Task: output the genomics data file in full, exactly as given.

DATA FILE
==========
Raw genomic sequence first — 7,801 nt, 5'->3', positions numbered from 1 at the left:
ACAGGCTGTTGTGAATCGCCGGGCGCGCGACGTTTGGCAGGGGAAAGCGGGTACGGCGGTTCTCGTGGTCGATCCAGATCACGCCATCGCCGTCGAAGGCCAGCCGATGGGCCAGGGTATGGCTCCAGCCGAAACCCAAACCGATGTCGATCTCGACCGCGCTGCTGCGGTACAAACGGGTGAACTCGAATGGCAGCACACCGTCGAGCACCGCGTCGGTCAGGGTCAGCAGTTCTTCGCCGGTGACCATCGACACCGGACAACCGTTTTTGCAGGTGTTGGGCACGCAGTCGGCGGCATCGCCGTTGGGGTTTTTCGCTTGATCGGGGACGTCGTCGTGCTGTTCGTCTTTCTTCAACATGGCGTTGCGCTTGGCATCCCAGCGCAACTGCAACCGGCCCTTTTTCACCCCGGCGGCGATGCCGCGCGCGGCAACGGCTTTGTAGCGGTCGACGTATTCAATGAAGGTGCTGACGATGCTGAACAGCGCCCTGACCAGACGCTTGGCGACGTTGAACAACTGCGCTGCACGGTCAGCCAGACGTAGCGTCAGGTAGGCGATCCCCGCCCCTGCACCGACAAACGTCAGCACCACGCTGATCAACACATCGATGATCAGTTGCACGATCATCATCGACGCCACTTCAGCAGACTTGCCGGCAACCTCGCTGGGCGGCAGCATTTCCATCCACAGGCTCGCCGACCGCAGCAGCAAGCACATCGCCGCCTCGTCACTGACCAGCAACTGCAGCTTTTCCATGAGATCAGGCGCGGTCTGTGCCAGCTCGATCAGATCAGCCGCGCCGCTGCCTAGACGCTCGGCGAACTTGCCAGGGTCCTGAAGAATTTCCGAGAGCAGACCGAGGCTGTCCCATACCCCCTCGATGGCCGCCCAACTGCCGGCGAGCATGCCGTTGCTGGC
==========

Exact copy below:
Raw genomic sequence first — 7,801 nt, 5'->3', positions numbered from 1 at the left:
ACAGGCTGTTGTGAATCGCCGGGCGCGCGACGTTTGGCAGGGGAAAGCGGGTACGGCGGTTCTCGTGGTCGATCCAGATCACGCCATCGCCGTCGAAGGCCAGCCGATGGGCCAGGGTATGGCTCCAGCCGAAACCCAAACCGATGTCGATCTCGACCGCGCTGCTGCGGTACAAACGGGTGAACTCGAATGGCAGCACACCGTCGAGCACCGCGTCGGTCAGGGTCAGCAGTTCTTCGCCGGTGACCATCGACACCGGACAACCGTTTTTGCAGGTGTTGGGCACGCAGTCGGCGGCATCGCCGTTGGGGTTTTTCGCTTGATCGGGGACGTCGTCGTGCTGTTCGTCTTTCTTCAACATGGCGTTGCGCTTGGCATCCCAGCGCAACTGCAACCGGCCCTTTTTCACCCCGGCGGCGATGCCGCGCGCGGCAACGGCTTTGTAGCGGTCGACGTATTCAATGAAGGTGCTGACGATGCTGAACAGCGCCCTGACCAGACGCTTGGCGACGTTGAACAACTGCGCTGCACGGTCAGCCAGACGTAGCGTCAGGTAGGCGATCCCCGCCCCTGCACCGACAAACGTCAGCACCACGCTGATCAACACATCGATGATCAGTTGCACGATCATCATCGACGCCACTTCAGCAGACTTGCCGGCAACCTCGCTGGGCGGCAGCATTTCCATCCACAGGCTCGCCGACCGCAGCAGCAAGCACATCGCCGCCTCGTCACTGACCAGCAACTGCAGCTTTTCCATGAGATCAGGCGCGGTCTGTGCCAGCTCGATCAGATCAGCCGCGCCGCTGCCTAGACGCTCGGCGAACTTGCCAGGGTCCTGAAGAATTTCCGAGAGCAGACCGAGGCTGTCCCATACCCCCTCGATGGCCGCCCAACTGCCGGCGAGCATGCCGTTGCTGGC